On May 19th, the House Judiciary Committee passed a federal ban on “upskirt” photography as well as other forms of video voyeurism such as filming by cellular telephone cameras and so-called mini-cameras. The Senate also has passed this Bill, which defines “improper image” as including the “naked or undergarment-clad genitals, pubic area, buttocks, or female breast,” if it “is depicted in the improper image under circumstances in which that individual has a reasonable expectation of privacy regarding such body part or parts,” in September 2003. If the Bill, written by Senators Mike DeWine (R-Ohio) and Charles Schumer (D-New York), passes the full House and is signed by President Bush, violators of the Bill may be fined and jailed for a year. A time frame for when the Bill will be brought in front of the full House is still unknown. Such public filming prohibitions have been criticized in the past as a potential infringement on freedom of the press or problematic from a security standpoint.

Sex News
Hitwise Inc., a California-based company that tracks Internet activity, says that adult entertainment websites get approximately three times more hits than the top search engines like Google. Additionally, other large categories spotted by Hitwise include "Adult" visited 18.8%, "Entertainment" at 8%, "Business and Finance" at 7.4%, and "Shopping and Classifieds" at 7%. Such statistics may well show up in the upcoming federal obscenity cases to help illustrate the changing community standards and widespread public acceptance of erotica.

In other news, police in Dallas are posting on the Dallas Police Department’s Website pictures of people caught allegedly soliciting acts of prostitution. The Website, which contains these images on the “indecency related offenses” Web page, also posts the hometowns and birth dates of these individuals. The Website got more than 4,100 hits in the first 24 hours the site was active.

Another attempt to stifle sexual activity through public humiliation was made by Pastor Jim Norwood, who started out on a mission to close down local sex shops by photographing customer’s license plates and sending them postcards to attend church, and it turned into him being voted into office as the mayor of Kennedale. Now that he is mayor, Norwood will continue fighting adult oriented businesses through increased regulation. The owners of sexually oriented businesses in Kennedale believe they are being unfairly singled out in the community. Regardless, Norwood will continue his fight against the businesses. As Norwood said, "The battle is not mine. It's the Lord's, and I'm confident that I'm not going to be sued."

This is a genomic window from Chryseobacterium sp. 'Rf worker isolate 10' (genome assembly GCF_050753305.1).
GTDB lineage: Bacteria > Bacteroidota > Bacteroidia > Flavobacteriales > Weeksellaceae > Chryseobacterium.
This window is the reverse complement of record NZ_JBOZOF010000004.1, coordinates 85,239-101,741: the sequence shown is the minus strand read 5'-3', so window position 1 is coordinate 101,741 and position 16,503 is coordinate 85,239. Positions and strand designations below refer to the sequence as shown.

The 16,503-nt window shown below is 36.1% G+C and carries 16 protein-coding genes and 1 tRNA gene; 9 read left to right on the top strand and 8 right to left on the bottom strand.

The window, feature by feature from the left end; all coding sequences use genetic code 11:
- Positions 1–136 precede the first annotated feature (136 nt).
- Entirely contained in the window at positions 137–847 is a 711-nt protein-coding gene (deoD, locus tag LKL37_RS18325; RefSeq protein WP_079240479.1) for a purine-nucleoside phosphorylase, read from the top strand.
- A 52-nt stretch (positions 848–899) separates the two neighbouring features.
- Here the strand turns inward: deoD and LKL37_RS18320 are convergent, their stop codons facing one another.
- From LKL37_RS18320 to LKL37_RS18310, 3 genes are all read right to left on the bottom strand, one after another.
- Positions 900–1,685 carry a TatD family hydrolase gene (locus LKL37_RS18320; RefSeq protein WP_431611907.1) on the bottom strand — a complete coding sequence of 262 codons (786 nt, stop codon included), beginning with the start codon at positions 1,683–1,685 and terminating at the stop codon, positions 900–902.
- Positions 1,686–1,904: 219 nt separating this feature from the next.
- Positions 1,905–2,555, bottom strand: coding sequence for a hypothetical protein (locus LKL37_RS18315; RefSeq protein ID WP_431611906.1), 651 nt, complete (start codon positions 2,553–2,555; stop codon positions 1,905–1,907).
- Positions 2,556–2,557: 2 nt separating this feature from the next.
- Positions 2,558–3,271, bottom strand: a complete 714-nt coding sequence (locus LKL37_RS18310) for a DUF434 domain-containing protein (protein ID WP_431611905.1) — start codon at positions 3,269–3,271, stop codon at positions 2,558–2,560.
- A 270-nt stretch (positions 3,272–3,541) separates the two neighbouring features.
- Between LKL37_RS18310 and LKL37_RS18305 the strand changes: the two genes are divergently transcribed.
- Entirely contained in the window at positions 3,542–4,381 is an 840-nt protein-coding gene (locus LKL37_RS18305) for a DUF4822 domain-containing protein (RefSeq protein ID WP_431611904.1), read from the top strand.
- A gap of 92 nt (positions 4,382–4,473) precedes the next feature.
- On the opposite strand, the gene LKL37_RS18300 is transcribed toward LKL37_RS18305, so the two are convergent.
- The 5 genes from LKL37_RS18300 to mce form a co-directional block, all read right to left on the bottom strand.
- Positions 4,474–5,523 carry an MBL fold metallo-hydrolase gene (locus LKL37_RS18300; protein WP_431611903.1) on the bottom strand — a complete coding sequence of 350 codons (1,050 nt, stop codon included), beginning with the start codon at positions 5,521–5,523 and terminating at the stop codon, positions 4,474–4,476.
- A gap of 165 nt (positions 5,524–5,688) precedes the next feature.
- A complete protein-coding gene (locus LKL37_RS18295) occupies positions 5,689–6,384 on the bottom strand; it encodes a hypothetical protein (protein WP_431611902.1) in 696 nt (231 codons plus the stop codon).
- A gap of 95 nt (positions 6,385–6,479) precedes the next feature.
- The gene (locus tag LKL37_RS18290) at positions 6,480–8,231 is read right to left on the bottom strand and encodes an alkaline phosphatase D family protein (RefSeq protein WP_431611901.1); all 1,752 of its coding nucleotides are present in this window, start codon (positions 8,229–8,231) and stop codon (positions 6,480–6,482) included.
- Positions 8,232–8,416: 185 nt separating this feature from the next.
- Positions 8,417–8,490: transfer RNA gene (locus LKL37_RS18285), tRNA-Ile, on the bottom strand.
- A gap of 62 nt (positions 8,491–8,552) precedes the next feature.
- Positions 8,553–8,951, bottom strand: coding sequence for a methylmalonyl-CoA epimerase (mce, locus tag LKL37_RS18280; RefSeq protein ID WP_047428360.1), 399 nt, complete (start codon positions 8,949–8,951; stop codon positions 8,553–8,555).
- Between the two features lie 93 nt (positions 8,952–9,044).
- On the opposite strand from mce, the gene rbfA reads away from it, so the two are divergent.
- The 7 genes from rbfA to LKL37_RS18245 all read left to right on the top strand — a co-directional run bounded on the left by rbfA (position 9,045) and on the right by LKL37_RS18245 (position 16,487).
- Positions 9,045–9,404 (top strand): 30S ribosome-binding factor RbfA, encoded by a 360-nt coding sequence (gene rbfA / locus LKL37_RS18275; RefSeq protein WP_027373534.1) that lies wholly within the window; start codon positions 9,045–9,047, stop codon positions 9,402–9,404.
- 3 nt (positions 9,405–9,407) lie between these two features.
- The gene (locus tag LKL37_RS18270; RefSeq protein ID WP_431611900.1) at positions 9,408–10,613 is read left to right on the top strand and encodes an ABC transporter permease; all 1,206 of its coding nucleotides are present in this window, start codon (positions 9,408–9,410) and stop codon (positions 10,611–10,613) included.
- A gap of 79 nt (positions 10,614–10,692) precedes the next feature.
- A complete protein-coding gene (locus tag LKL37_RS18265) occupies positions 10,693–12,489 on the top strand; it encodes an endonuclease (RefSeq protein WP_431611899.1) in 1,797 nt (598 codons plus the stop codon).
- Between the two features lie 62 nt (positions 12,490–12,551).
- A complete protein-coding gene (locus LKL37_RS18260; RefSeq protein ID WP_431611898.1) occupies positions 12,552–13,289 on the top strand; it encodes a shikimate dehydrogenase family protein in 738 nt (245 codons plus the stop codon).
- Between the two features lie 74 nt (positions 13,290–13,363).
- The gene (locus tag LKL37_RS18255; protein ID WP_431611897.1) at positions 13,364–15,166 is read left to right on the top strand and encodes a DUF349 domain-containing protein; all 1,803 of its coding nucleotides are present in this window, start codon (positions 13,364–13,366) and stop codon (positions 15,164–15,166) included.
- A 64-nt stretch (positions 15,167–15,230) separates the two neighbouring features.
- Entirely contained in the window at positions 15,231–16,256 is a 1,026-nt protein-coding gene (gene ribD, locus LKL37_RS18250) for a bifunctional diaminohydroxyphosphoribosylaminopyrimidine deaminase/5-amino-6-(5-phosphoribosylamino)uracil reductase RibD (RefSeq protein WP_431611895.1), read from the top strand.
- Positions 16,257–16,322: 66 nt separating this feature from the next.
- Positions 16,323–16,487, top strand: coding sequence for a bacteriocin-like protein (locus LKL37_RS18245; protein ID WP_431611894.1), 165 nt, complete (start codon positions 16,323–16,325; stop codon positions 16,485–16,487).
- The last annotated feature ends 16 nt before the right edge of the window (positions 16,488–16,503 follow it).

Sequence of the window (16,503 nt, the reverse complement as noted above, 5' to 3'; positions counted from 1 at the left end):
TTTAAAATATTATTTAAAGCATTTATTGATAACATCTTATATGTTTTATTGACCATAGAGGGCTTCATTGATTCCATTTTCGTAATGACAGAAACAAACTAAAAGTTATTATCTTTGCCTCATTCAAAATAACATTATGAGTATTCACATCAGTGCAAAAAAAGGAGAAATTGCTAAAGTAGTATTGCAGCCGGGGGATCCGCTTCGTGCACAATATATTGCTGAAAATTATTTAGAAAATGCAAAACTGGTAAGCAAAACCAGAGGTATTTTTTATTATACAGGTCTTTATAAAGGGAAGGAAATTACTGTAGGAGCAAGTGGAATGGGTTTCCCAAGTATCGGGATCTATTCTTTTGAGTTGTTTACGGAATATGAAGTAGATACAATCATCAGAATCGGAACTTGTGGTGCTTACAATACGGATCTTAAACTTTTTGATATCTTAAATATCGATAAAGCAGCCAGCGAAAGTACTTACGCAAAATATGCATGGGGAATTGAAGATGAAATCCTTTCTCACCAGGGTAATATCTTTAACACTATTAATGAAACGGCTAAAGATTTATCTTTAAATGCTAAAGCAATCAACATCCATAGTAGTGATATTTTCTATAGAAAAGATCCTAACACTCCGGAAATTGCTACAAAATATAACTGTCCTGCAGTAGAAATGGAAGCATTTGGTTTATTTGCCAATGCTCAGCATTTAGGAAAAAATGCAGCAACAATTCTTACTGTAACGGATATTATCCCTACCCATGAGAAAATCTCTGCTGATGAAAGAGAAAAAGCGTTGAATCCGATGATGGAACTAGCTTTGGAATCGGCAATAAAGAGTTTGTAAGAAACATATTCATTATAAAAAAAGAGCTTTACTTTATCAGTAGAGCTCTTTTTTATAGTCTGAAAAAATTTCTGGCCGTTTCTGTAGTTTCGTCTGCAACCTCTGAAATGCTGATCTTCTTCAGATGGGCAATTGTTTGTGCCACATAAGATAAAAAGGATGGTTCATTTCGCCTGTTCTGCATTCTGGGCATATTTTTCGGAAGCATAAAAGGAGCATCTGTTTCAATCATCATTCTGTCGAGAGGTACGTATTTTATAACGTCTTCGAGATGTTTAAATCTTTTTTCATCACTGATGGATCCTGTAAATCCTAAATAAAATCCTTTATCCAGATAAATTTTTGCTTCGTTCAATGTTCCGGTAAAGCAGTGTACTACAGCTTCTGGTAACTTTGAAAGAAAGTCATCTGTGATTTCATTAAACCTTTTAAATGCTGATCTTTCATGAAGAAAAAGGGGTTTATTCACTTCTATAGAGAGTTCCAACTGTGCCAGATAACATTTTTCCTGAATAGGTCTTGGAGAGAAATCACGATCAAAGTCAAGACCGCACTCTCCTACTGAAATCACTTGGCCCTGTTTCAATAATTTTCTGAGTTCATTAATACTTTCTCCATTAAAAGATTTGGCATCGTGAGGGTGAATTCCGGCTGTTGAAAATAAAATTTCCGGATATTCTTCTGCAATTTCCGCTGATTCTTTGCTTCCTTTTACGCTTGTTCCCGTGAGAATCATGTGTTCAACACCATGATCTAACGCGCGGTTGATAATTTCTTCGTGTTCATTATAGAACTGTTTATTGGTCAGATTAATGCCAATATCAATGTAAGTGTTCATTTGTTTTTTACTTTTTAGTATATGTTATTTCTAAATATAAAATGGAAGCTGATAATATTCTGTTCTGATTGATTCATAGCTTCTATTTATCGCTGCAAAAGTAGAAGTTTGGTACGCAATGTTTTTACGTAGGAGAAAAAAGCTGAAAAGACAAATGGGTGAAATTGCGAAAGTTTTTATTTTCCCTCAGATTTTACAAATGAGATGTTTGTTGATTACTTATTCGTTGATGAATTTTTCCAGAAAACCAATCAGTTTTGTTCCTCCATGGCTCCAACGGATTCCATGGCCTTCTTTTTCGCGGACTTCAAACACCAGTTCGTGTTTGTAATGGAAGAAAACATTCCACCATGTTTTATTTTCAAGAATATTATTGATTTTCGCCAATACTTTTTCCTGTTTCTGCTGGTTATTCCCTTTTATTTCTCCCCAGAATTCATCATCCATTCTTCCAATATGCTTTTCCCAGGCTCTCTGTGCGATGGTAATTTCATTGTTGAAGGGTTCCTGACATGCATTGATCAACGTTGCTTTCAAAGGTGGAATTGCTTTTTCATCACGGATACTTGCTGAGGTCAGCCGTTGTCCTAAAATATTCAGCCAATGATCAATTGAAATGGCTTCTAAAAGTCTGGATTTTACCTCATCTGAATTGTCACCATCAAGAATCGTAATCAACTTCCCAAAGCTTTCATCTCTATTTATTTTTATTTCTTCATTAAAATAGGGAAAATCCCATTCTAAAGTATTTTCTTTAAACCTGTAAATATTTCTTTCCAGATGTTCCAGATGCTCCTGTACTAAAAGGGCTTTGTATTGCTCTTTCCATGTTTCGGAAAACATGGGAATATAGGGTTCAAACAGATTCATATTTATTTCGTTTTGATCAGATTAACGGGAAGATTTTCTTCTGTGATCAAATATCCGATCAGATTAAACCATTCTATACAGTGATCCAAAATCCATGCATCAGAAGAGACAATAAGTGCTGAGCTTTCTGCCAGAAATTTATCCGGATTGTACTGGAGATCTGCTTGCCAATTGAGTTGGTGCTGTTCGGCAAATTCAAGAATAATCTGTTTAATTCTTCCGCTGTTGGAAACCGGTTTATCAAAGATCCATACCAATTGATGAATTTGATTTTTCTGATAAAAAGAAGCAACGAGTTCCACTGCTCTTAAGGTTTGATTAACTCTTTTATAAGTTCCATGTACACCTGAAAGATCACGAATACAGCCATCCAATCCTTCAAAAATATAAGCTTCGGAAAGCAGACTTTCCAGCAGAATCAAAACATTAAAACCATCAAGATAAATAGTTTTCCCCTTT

Come Visit California – for A Lawsuit
In the recent case of Io Group, Inc. v. Pivotal, Inc., Chief Judge of the United States District Court for the Northern District of California Marilyn Patel ruled that individuals who steal images or movies from producers based in California may be required to defend their activities in California’s courts. The judge held that the intentional tort of copyright infringement can be a basis for determining jurisdiction, especially since the adult industry is mainly located there. In this case, brought a lawsuit against Pivotal, Inc., who was allegedly stealing images from to generate traffic and also allegedly redirecting the images in order to earn affiliate commissions at other websites. Pivotal, in a motion to dismiss, argued that since it was a corporation in North Carolina with no connection to California the California courts did not have jurisdiction over the case. Judge Patel did not agree and stated that “adequately demonstrated that defendants published images belonging to a California company, affecting an industry primarily centered in California, knowing that harm would likely be felt in that state. Construing these facts in a light most favorable to the plaintiff, [Titan] has made a prima facie case that defendants are subject to the personal jurisdiction of this court.” This ruling could mean that infringers across the country are subject to suit in the Golden State of California, as the birthplace of erotica. The parties ultimately settled this case out of court.